Simon Gallick of 1622 Polk street was riding
r bicycle last night, and when at Post and
Filimore streets he collided with another
Ist, resulting in his left wrist being
broken and his scalp injured.
Hans Hansen, one oi the murderers of Mate
M. Fitzgerald of the bark Helper, will be re
sentenced by Judge McKcnna in the United
States Circuit Court to-morrow. The Supreme
Court has denied him a new trial.
The sixth convention of the Pacific Coast
Jurisdiction of the Order Sons of tit. George
meets in this City next Tuesday. A very com
plete programme for banquets, entertainments
and a grand ball has been arranged.
Tne resignation of police captain?, sergeants
and patrolmen asked for by the Coin ri;
era last month have all been handed in, except
that of Captain Douglass. Wittman and Qillcn
are the only two new captains who have yet
P. A. Donohoe, 110 Nint.l street, fell off the
dummy of a Howard-street cable-car at Eighth
street last night, and when taken to the Re
■ Hospital it was found he had two
'• on his forehead, one on his eyebrow,
aad his nose was broken.
Michael McLane, the fireman who was fatally
scalded on the steamer Portland last Wednes
day, died in the United States Maiine Hospital
yesterday. While working in the engine-room
fi sTeani pipe burst, and in attempting to get
away McLune broke his leg.
The Point Lobo? Improvement Club has ad
dressed a communication t.o the Board of
Supervisors and Park Commissioners inquiring
into the right of the Market-street Cable Com
pany to retain its tracks on Seventh avenue
when the service has long been discontinued.
Austin Walimtb is not satislied with the de
cision of the United States Circuit Court in his
damage suit against the Champion Mining
Company. lie wants $500,000 damages and a
restraininir order or nothing. The snit has
afr-urdingly been carried to the Court of
John M. Reynolds, the local reformer; Job
Harriman, the leader of the socialists; l!cvs.
Joseph E. Scott and Edward J. Dupuy and
Chairman Edward S. Barney of the People**
party County Committee will start a popular
agitation in "favor of municipal ownership of
The Golden Gate Commandery, Knights Tem
plar has secured a fine specimen of black bear
which will be taken to Boston to head the Cali
fornia division in the parade, August 27, dur
ing the twenty-sixth triennial conclave of the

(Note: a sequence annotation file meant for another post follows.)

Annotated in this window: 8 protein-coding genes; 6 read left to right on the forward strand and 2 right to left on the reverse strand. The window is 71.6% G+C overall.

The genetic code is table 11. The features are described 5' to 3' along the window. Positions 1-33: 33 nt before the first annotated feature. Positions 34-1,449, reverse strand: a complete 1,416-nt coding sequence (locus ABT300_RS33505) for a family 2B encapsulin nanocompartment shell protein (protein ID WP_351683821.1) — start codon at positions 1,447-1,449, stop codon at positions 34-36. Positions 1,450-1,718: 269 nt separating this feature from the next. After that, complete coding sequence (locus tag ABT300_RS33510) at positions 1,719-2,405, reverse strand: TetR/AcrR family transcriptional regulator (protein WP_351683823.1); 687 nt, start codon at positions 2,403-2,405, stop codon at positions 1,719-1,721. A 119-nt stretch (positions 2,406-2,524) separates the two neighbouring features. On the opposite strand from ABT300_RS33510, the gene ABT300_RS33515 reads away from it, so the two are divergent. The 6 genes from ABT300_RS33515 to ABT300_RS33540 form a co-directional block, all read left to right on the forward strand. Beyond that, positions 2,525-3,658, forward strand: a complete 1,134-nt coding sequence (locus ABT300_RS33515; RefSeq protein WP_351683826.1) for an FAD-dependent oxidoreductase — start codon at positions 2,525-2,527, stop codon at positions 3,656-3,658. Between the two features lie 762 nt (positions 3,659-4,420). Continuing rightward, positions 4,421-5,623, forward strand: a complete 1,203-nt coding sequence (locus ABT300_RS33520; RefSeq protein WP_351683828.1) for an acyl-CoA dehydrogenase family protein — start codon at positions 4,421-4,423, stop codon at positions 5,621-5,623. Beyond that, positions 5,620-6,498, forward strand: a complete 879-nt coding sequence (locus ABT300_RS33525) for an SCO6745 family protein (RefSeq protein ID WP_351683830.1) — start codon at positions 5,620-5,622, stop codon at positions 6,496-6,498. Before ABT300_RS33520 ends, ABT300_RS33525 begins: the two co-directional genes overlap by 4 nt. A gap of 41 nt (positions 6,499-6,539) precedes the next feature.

order. The commanderv will advertise Cali
fornia during its stay in Boston by giving a big
reception at which California fruits and wine
will be aeryed.
A RECORD FOR LEAKING.
The Bark Aureola Again Put
on the Drydock for
NAVAL RESERVE'S NEW HOME.
The Washtenaw Sails for Panama.
An Old Man Knocked Down
by a Dummy.
The bark Aureola went on the drydock
yesterday morning to be overhauled and
repaired. The Aureola i» an historic craft, j
which has been carrying lumber on this '
coast for the past sixteen years, during j
most of which time she has been leaking, j
About three months ago she was last on |
the drydock, at which time the celebrated !
leak wan discovered. She was patched up j
then and declared as good as new. She j
went to the Columbia River for a cargo of j
iumber, and while being towed out beta i
she and the tug went aground.
Tke vessel remained in the mud for sev- i
eral hours, and every lurch to get her off
strained her badly. She succeeded in
reaching San Francisco without any fur- j
ther damage, and the repairs have to be
done over again.
The boathouse for the Naval Eeserve is '
BOATHOUSE OF THE NAVAL RESERVE.
I rapidly approaching completion, and as
I far as the exterior goes it is finished. The
I new boathouse has done considerable to
i further the enthusiasm of the amateur
a&iloia regarding the reserve, and this arm
of the National Guard is more popular
with its members than ever. The >>ovs are
in constant training, and the possibility of
getting a bi?r warship has tired them with
| an ambition to build up the reserve, in
which they are heartily encouraged by
James Kerrigan, an old man living at
314 Chenery street, was knocked down by
a Haves-street car on the crossing of
Market and Steuart streets Friday evening
. and was badly hurt.
The poor ofd man was crossing the street,
• and he became excited by the number of
cars and teams which were flying by at
that hour. He was carried into a drug
store in an unconscious state and attended
to by Dr. Samuels, and afterward removed
to his home.
The steamer Washtenaw sailed yester
day for Panama, carryinc freight for New
! York. She left the Panama St«&mship
i Company's wharf at Lombard street Thurs
! day afternoon and went to Port Costa for
' a cargo of bariey, which was shipped to
New York by Balfour, Guthrie & Co. Tho
Satnrn, the charter of which to the Panama
! Steamship Company expired a month ago,
also carried away considerable barley.
Before she sailed she was obliged to dis
charge 400 tons in order to jet her insur
THE SERVICE ABANDONED.
But the Railroad Company Re
tains Its Tracks on Sev
The Richmond Club Promises to
Make It Interesting for the
A number of workmen were engaged
yesterday in shoveling sand from the rail
road tracks on Seventh avenue, between
California and D streets.
Inquiry disclosed the fact that regularly
every Saturday a force of men is put to
worn clearing the way for the train that
passes along Seventh avenue to D street
every Sunday morning about 10:30 o'clock.
This one train then makes regulur trips out
D street as far as Twenty-fourth avenue,
returning to the California-street carhouse
about 6:30 r. U.
The people of the Richmond district are